LOCAL AND AREA NEWS: The stork visited the home of Mr. and Mrs. J. W. Hicks and left them another young son. Douglas Steffey was down at Basco forming the acquaintance of his new granddaughter, Katherine Myrle Winters, daughter of Mr. and Mrs. Harry Winters. Gear Putney has a position in a railroad office in Kansas City. Dixson has both round and square hen coops. (I wonder which kind is best?) Dallas City is arranging a public celebration of Independence Day. Very beautiful and appropriate Children's Day exercises were conducted in the U.P.Church last Sabbath morning; the floral decorations were unusually elaborate and pleasing. James Marshall recently was appointed rural mail carrier on route No.3 out of Stronghurst in place of J.R.Shaw, who resigned his duties. The Burlington Hawkeye states that there have been 132 arrests in that city during the five months of 1916, which was the average number for one month during the time the city had saloons.

Attorney H.B.Safford of Monmouth stopped in town on his way to attend the sale of land belonging to the late Wm Livermore's estate at Raritan. The farm, consisting of 80 acres situated a mile east of Raritan, was purchased by the widow at $162.50 per acre.

The jubilant manner with which some of the big newspapers of the country welcome the prospect of war between this country and Mexico is not calculated to add to our reputation as a peace loving nation. If our neighbors on the south make it impossible for us to adopt any other alternative, we should meet the issue unflinchingly and without hesitation; serious matteröaltogether too serious to be treated in the flippant spirit adopted by a portion of the metropolitan press.

Plans are under way for the organization of a company of "Boy Scouts" from Stronghurst and vicinity with Rev. K.R.Anderson as Scout Master. Press Walker is the happy possessor of a new model 83 Overland car purchased from the Stronghurst Motor Co.

OQUAWKA OCCURRENCES: Abraham Boyd passed away at the soldiers' hospital at Quincy; funeral was held from the home with interment in the Oquawka Cemetery. Miss Bessie Radmacher and John Meyer were united in marriage by Rev. Holmes. The groom is the son of Mr. and Mrs. Henry Meyer of Oquawka and is a highly respected, successful farmer. The bride is the only daughter of Mr. and Mrs. Conrad Ramacher east of town. They went on a honeymoon trip to Chicago and will reside on the groom's farm east of town. Harry Stenzel is dirving a new Ford runabout. James Pearson of Rozetta is diriving a new Overland machine.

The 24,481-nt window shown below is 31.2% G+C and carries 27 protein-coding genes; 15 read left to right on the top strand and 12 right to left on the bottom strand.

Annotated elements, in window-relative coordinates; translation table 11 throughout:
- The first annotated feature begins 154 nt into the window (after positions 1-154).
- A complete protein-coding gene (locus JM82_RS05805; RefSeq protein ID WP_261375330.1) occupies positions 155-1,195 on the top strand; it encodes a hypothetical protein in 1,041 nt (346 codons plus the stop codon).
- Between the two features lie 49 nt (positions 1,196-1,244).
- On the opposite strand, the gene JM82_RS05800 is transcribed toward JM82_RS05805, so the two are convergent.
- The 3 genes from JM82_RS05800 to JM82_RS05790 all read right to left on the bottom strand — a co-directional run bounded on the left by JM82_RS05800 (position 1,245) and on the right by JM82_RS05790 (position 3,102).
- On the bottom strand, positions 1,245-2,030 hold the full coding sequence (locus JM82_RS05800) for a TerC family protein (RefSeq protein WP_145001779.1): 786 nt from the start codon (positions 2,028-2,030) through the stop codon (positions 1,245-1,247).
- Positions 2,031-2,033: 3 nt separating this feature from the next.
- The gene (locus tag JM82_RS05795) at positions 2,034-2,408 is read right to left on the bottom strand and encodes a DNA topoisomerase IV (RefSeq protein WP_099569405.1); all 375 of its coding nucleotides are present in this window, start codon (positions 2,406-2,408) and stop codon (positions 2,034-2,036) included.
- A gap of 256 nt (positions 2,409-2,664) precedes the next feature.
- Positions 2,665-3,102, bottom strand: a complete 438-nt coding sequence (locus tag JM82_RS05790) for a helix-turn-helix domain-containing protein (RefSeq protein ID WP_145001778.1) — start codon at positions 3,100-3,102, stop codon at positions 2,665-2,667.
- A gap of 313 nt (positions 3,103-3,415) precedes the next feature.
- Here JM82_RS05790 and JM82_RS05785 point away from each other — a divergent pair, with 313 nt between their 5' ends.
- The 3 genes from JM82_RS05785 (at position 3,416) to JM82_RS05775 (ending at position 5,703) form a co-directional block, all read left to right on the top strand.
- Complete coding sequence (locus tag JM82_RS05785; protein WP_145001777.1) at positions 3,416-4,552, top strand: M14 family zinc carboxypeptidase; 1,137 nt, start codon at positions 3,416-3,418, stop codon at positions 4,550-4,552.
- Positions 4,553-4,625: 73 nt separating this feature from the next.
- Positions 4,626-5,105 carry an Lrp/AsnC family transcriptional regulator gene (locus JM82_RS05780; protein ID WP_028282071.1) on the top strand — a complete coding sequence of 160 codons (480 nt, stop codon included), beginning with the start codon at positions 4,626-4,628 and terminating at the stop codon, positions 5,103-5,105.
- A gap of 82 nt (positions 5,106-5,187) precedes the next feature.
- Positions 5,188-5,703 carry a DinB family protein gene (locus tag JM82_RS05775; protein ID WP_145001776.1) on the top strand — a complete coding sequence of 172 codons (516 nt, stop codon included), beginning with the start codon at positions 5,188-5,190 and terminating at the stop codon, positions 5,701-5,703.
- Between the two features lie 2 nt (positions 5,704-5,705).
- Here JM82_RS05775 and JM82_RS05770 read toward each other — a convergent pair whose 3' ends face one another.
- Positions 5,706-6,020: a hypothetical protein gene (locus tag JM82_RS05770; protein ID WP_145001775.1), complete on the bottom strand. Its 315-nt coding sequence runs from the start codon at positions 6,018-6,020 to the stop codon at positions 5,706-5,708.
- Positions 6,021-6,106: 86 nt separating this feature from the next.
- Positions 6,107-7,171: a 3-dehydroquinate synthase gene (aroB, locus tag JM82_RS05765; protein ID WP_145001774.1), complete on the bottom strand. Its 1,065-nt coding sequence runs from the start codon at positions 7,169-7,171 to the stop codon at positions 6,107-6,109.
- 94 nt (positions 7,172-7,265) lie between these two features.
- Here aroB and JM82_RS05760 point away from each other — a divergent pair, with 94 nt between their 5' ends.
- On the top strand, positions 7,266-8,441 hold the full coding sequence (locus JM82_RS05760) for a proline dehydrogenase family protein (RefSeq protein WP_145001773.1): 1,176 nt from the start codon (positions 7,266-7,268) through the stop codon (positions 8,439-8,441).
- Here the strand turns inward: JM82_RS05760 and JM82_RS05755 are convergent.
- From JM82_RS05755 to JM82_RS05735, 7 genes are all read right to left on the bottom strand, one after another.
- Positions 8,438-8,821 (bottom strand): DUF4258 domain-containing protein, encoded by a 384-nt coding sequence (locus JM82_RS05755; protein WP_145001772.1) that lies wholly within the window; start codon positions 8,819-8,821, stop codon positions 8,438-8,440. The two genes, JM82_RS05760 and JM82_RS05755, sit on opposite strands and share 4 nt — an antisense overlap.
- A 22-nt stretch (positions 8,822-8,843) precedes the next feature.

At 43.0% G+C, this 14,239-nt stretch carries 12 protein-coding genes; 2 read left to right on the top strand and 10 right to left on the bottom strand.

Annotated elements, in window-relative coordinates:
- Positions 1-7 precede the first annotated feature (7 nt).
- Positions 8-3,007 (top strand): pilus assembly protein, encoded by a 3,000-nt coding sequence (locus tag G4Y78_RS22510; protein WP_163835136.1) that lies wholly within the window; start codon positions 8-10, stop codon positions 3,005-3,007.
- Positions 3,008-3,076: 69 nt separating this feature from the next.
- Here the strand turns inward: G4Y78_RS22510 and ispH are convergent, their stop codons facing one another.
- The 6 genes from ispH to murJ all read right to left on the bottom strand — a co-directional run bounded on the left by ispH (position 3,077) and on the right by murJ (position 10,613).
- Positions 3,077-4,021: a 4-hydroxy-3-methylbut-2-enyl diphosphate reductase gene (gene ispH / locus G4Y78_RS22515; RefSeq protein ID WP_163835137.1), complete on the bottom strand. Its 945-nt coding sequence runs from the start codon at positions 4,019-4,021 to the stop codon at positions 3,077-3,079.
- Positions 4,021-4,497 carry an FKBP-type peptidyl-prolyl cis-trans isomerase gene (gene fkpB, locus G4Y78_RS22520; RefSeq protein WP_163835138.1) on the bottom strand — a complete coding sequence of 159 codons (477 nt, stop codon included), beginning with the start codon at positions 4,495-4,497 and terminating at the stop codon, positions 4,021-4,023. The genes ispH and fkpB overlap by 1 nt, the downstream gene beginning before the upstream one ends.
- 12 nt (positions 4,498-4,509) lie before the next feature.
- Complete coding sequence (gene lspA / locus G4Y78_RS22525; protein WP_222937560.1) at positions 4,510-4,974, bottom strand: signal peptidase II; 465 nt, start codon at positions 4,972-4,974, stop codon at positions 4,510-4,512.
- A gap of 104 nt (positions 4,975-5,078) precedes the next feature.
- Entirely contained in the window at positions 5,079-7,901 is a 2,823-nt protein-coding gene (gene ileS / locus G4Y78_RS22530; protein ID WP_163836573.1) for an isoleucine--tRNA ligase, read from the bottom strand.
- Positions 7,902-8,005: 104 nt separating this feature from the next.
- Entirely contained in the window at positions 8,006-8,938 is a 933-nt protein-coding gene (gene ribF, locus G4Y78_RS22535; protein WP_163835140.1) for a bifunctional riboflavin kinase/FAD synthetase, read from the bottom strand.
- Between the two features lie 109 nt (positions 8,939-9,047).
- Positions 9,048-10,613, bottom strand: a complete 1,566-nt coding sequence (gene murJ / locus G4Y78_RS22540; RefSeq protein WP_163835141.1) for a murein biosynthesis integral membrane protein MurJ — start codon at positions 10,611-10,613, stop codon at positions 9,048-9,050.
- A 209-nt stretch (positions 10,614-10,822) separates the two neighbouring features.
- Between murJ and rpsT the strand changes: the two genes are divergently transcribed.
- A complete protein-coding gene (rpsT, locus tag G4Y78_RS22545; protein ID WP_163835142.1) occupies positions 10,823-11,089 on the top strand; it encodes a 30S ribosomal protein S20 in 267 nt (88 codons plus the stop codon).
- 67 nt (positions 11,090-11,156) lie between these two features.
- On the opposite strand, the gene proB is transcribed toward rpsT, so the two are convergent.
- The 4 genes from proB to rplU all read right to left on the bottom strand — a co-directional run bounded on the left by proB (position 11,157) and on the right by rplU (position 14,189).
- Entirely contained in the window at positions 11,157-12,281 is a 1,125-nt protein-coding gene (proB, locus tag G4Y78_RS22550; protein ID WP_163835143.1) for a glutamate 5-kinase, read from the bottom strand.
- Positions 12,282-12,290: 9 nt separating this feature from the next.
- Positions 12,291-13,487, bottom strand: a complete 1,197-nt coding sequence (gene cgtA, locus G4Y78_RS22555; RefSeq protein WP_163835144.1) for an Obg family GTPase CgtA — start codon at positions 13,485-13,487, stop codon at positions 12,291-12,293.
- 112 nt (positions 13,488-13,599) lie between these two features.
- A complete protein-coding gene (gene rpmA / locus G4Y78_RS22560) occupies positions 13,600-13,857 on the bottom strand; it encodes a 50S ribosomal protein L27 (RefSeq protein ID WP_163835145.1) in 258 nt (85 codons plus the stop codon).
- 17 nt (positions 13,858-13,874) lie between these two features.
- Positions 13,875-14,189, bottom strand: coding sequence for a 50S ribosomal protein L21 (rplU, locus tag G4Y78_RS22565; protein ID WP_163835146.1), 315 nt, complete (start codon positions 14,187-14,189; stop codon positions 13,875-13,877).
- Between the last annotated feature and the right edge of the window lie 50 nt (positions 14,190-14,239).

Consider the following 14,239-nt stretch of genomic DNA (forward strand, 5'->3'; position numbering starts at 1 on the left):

CARMAN CONCERNS: Mr. Ray Stimpson and wife were called to Lomax by the sudden death of Mrs. Stimpson's father, Mr. Clark Sines. Mr. and Mrs. William Dixon attended the nurses graduation exercises in Iowa City where their eldest daughter, Miss Lena, was one of the 422 graduates. Miss Ora Kemp entertained 12 of her girl friends at her grandmother's home, Mrs. Robt. Gillis, in honor of her 16th birthday. One of the feature of the evening was a mock wedding; a nice supper was served.

GLADSTONE GLEANINGS: Mrs. Elmer Pence and Mrs. Ida Philabaum attended teachers institute in Stronghurst. Mr. Bert Ditto moved to Oquawka from Willard Graham's house. Miss Blanche Duvall came home from Iowa City, Iowa, where she graduated from the state university of Iowa after three years of hard study. Mr. I.F.Forward is soon to build a new home; he has started work on the cellar and while digging workmen found what they think are skeletons of Indians.

LOMAX LINGERINGS: Frank Rosel, the third track operator at the Santa Fe depot, left for Dodge City, Kansas, wehre he will spend his vacation with relatives. Royer Vaughan has returned home from Knox College to spend his vacation. T.J.Walling of the Star Foundry Co. is in Minneapolis on business. Clark Seins,(spelling of this name in the paper varies as to Sines, Seins, and on the tombstone in the cemetery as Siens) an old Civil War veteran and respected citizen, passed away at his home June 16th. He leaves the widow and then children. Funeral services were held by W.T.King at the Chirstian Church with interment in the Crane Cemetery.